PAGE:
Real Media: Women's Narratives – The Real Cost of Selling Weapons
Two women from conflict zones in Sri Lanka and Zimbabwe explain the costs of war and the arms trade for their homelands, and in particular the impact on women
Puni: I am from Sri Lanka. I have been living here for more than 30 years. I left my country because of ethnic conflict. Our ethnic conflict started from the time we got independence from Britain in 1948, and it’s still going on ’til today, up to this minute.
From the time of independence, the ethnic minorities have been oppressed politically, economically, socially, culturally, and now even environmentally. The first 30 years, Tamil leaders fought peacefully, nonviolently, for their rights, their own due rights. But they were not given their rights, so after nearly 30 years of independence, an armed struggle was started by young men, very young men who didn’t see any economic future, political future. That went on for 30 years, and it was brought to an end brutally, most brutally, in 2009.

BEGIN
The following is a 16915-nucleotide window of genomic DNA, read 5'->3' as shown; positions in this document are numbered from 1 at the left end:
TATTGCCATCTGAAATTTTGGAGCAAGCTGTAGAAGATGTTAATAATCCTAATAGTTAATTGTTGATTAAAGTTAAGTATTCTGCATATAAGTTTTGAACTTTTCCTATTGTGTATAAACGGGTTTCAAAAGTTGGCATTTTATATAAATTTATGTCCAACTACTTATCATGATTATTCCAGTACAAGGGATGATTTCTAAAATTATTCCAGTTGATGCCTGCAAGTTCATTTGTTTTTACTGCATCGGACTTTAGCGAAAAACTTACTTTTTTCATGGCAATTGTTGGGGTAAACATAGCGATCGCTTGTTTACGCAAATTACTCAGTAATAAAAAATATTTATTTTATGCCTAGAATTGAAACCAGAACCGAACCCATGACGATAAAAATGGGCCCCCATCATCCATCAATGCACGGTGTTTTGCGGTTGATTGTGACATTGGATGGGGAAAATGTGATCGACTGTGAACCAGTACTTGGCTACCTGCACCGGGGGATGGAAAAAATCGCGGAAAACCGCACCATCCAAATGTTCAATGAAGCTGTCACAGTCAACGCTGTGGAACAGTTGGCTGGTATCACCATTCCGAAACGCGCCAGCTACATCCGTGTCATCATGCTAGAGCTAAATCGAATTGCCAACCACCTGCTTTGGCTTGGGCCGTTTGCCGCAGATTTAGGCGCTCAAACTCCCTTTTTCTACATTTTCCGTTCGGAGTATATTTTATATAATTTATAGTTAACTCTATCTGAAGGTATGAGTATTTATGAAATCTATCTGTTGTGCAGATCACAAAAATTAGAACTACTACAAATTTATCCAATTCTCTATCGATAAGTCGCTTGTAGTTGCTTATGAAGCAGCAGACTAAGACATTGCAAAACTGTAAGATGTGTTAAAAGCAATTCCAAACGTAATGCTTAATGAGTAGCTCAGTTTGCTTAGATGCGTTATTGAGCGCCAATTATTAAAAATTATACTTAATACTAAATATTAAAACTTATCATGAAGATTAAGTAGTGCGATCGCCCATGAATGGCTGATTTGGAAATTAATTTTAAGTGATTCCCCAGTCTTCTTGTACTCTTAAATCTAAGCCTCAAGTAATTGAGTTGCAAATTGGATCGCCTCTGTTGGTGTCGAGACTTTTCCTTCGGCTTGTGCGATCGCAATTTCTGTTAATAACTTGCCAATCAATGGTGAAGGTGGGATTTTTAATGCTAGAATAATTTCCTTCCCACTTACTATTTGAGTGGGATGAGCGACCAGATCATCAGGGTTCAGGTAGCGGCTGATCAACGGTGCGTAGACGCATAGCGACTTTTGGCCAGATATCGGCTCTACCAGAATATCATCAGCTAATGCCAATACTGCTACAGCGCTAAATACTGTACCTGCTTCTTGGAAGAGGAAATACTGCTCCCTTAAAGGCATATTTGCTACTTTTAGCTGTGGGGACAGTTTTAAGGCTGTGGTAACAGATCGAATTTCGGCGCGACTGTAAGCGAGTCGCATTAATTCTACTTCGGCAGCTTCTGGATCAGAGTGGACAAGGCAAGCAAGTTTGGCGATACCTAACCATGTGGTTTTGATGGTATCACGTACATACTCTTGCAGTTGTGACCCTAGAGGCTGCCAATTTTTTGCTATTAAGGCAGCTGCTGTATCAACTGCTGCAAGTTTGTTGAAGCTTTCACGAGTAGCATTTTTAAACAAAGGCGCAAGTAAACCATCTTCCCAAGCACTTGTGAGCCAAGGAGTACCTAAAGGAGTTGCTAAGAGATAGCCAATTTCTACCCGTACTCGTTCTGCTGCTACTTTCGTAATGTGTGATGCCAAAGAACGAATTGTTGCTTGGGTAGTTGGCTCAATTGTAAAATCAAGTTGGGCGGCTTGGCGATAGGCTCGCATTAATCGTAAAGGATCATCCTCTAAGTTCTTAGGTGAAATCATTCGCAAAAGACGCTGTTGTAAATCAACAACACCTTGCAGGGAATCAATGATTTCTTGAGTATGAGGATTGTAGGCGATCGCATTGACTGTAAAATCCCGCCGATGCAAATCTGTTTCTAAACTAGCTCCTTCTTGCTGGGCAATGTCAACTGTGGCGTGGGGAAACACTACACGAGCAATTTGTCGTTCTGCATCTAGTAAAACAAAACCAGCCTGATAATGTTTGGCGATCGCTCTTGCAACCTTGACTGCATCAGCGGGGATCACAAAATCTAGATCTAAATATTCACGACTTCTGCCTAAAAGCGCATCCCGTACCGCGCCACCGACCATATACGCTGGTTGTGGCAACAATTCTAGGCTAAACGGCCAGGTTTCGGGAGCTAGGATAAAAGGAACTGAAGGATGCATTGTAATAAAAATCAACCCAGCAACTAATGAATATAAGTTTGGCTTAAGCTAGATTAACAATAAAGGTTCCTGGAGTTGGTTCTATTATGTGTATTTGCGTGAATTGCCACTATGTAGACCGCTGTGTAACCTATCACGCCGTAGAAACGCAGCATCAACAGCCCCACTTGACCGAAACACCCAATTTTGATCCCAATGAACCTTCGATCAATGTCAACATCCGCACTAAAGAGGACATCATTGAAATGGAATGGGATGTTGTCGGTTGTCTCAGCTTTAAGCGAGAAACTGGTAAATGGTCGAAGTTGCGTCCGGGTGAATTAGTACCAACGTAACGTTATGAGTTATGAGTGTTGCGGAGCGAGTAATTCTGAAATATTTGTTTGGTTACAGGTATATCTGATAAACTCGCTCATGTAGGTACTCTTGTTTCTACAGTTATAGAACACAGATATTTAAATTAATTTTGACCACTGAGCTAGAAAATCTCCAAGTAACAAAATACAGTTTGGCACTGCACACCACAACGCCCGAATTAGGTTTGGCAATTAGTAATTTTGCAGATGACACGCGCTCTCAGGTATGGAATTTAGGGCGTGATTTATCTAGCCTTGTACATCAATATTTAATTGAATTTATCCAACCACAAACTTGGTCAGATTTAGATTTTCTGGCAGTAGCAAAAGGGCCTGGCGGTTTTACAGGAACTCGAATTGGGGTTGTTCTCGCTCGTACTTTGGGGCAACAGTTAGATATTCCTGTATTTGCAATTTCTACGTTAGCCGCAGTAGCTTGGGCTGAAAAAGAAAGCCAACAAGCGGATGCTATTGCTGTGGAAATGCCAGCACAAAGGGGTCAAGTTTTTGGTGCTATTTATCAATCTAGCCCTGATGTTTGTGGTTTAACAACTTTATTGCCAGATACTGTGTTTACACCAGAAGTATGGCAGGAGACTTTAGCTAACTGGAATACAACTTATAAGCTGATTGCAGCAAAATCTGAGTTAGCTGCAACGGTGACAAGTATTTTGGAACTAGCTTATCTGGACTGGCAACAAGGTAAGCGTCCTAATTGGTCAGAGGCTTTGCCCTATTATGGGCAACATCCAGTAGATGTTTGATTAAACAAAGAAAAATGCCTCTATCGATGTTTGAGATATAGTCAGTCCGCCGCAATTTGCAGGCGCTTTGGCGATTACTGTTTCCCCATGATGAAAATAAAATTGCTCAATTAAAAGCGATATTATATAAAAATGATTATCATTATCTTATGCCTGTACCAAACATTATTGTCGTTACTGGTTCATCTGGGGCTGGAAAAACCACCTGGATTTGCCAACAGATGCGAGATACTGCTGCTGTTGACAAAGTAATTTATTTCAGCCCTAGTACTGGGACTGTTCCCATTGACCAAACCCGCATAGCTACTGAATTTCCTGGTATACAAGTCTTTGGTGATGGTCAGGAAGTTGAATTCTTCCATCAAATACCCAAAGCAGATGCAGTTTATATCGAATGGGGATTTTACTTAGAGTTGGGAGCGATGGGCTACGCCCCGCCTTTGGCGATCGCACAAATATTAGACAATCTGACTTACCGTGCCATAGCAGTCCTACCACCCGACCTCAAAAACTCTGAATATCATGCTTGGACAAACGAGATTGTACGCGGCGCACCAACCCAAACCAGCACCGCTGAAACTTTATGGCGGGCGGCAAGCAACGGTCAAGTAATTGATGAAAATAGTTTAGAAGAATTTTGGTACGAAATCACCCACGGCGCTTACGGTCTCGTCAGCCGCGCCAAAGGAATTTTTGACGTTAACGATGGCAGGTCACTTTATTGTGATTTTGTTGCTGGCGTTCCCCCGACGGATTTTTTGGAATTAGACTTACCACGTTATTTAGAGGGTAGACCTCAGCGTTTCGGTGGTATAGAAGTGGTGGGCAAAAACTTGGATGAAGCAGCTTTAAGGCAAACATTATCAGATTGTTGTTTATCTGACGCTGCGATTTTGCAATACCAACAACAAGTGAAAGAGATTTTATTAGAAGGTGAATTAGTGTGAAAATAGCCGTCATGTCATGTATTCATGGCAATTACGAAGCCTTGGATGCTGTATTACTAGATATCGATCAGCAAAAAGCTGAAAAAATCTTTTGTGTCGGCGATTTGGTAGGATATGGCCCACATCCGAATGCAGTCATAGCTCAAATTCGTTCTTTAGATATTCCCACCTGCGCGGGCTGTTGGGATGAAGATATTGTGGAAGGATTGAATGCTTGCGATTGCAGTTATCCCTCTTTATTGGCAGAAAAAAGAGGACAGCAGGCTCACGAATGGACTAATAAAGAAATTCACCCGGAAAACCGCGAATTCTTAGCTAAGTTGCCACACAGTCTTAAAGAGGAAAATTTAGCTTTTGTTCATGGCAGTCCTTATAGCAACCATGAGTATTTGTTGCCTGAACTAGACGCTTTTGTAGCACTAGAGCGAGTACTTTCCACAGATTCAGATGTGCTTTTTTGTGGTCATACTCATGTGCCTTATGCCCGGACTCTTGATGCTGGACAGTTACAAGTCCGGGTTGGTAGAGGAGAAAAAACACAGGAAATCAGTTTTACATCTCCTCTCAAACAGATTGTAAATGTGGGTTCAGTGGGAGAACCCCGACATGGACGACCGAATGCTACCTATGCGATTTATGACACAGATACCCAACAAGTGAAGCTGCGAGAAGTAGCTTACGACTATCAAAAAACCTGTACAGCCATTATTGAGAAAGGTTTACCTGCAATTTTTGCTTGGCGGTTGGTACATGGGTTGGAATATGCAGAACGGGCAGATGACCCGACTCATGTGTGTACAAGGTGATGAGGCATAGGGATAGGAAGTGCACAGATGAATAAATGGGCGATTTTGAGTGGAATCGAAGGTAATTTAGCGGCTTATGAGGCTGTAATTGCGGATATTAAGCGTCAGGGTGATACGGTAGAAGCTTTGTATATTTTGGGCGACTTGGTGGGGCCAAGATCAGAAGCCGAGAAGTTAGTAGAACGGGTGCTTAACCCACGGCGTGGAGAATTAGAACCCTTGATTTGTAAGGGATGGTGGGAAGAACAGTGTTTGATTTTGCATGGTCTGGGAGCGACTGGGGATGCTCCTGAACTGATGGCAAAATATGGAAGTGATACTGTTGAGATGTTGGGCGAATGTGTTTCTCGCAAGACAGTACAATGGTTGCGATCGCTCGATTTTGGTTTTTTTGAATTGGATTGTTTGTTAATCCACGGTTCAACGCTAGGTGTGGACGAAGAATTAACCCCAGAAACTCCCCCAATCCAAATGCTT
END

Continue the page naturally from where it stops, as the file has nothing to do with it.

One would expect a political solution after armed rebels are wiped out, but nothing like that happened in Sri Lanka. Till today, for the last eight years, no political solution, but the whole of the North Tamil area has been highly militarized. The military has taken over a lot of economic activities. The people are unable to recover and there is no development, economic development for the war ravaged people. So they are still fighting, in a way.
For the last six months, women have been tired of all this oppression, because even the aid agents, even the UN aid was prevented from reaching the Tamil people. For the last six months, they have been on the streets asking for their rights, for their lands back from the military occupying their own lands.Koko, broiles like this
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